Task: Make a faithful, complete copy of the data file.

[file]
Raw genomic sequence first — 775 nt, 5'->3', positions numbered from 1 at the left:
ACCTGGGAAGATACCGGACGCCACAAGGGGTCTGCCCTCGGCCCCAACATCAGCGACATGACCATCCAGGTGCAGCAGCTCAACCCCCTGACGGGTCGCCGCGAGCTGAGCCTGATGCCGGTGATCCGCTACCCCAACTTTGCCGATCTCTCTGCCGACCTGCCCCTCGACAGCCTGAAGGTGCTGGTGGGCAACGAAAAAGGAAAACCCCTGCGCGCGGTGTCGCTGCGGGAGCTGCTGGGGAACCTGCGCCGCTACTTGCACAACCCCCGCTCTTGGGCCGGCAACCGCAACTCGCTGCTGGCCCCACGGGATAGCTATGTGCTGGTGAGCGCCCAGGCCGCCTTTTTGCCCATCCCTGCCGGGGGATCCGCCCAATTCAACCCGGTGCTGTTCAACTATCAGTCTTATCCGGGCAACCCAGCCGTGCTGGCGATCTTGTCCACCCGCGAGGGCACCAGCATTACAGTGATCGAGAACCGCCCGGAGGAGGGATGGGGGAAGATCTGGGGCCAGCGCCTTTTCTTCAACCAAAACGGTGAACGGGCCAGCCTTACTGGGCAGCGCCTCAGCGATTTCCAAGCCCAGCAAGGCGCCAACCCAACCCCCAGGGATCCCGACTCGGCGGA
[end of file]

Raw genomic sequence first — 775 nt, 5'->3', positions numbered from 1 at the left:
ACCTGGGAAGATACCGGACGCCACAAGGGGTCTGCCCTCGGCCCCAACATCAGCGACATGACCATCCAGGTGCAGCAGCTCAACCCCCTGACGGGTCGCCGCGAGCTGAGCCTGATGCCGGTGATCCGCTACCCCAACTTTGCCGATCTCTCTGCCGACCTGCCCCTCGACAGCCTGAAGGTGCTGGTGGGCAACGAAAAAGGAAAACCCCTGCGCGCGGTGTCGCTGCGGGAGCTGCTGGGGAACCTGCGCCGCTACTTGCACAACCCCCGCTCTTGGGCCGGCAACCGCAACTCGCTGCTGGCCCCACGGGATAGCTATGTGCTGGTGAGCGCCCAGGCCGCCTTTTTGCCCATCCCTGCCGGGGGATCCGCCCAATTCAACCCGGTGCTGTTCAACTATCAGTCTTATCCGGGCAACCCAGCCGTGCTGGCGATCTTGTCCACCCGCGAGGGCACCAGCATTACAGTGATCGAGAACCGCCCGGAGGAGGGATGGGGGAAGATCTGGGGCCAGCGCCTTTTCTTCAACCAAAACGGTGAACGGGCCAGCCTTACTGGGCAGCGCCTCAGCGATTTCCAAGCCCAGCAAGGCGCCAACCCAACCCCCAGGGATCCCGACTCGGCGGA